Axis Mundi: The World Centre

Standard

Sacred Spaces

I wear a Druids Cross made of fine pewter these days, a remnant from my summer travels in the Scottish Highlands.  It is said that in the times of the Druids, those who wore this symbol had been given the duty of protecting the sacred sites across the land. Rather than wear a pendant, the emblem was tattooed on their bodies so that all that came in their presence would recognize their sacred task.

Mythology speaks to humanity’s search for an axis mundi, which is defined as the world centre, the link that joins Heaven and Earth. This is the point where communication, and perhaps some form of travel, can occur between higher and lower realms.   Many of these places are found in mountains or high places where the earth and sky seem to reach out to each other.  They are usually marked with a mythical object to signify sacredness. Yggdrasil, an immense ash tree whose branches extend far into the heavens and supported by three roots burrowed into three levels of the universe, is fundamental within Norse mythology.  Ancient Greeks, believing that omphalos stones granted the power of direct communication with the gods, were erected throughout the Mediterranean world, the most notable being at Delphi.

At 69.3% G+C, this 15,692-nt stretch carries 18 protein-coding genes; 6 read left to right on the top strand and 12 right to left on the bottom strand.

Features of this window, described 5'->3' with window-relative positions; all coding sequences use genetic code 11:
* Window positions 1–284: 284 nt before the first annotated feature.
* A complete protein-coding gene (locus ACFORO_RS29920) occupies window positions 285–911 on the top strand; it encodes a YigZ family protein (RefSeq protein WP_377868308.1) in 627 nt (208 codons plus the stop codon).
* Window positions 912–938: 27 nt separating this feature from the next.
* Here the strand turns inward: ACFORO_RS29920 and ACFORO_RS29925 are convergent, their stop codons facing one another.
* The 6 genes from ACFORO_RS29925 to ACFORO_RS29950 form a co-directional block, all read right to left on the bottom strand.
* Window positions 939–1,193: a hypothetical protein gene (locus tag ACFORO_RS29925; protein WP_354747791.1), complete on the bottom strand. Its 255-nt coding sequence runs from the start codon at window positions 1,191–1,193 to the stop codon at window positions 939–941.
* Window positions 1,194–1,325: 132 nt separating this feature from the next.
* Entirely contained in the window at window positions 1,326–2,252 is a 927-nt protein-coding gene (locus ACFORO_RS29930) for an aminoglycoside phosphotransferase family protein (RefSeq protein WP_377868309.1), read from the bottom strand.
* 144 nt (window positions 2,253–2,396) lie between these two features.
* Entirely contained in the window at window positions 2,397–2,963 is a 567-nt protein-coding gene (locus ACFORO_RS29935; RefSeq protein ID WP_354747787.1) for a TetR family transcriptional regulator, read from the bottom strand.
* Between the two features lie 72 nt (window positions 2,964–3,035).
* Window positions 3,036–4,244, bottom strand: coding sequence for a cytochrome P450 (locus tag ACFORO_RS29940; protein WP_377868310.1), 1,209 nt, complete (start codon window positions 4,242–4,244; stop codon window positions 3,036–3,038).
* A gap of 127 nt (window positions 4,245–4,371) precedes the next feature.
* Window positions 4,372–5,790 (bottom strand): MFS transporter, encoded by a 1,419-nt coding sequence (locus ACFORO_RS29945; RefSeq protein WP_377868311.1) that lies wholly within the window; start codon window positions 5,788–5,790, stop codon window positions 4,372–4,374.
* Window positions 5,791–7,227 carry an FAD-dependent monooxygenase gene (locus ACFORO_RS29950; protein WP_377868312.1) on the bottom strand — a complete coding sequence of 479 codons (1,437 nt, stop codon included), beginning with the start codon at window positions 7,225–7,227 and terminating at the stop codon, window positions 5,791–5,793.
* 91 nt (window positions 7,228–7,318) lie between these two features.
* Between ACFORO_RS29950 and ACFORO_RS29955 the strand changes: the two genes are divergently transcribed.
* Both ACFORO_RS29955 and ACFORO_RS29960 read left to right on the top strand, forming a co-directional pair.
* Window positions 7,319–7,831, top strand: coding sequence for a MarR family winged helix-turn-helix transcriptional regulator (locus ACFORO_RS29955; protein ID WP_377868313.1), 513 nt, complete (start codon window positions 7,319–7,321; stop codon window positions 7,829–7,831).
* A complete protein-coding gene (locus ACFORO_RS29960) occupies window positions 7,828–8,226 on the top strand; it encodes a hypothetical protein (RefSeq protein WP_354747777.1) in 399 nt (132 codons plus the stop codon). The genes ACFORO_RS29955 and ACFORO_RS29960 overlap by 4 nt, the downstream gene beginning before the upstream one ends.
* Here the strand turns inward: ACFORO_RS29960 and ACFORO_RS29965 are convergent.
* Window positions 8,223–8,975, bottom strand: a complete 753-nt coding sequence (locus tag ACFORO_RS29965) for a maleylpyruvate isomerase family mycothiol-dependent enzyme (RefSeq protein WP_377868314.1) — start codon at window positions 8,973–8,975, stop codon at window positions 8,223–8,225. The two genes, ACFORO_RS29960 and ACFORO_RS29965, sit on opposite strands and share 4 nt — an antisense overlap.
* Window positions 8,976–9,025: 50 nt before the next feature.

The remarkable ability of the axis mundi is that there can be numerous spaces that serve as the centre of the world simultaneously.  They can be found in a natural setting or in a human construction such as a temple or palace.  Every generation has been engaged in creating or acknowledging a place that transcends the ordinary.  From the ziggurats of the ancient Sumerians and Babylonians to the totem poles of indigenous peoples of the Americas, to the modern day skyscraper such as the Eiffel Tower, we continue to look for ways to reach beyond our finite existence.

There are some who believe that the most important axis mundi is found within ourselves.  Thomas Merton once wrote, “What can we gain by sailing to the moon if we are not able to cross the abyss that separates us from ourselves? This is the most important of all voyages of discovery, and without it, all the rest are not only useless, but disastrous.”

Perhaps our centre of the world is closer than we think.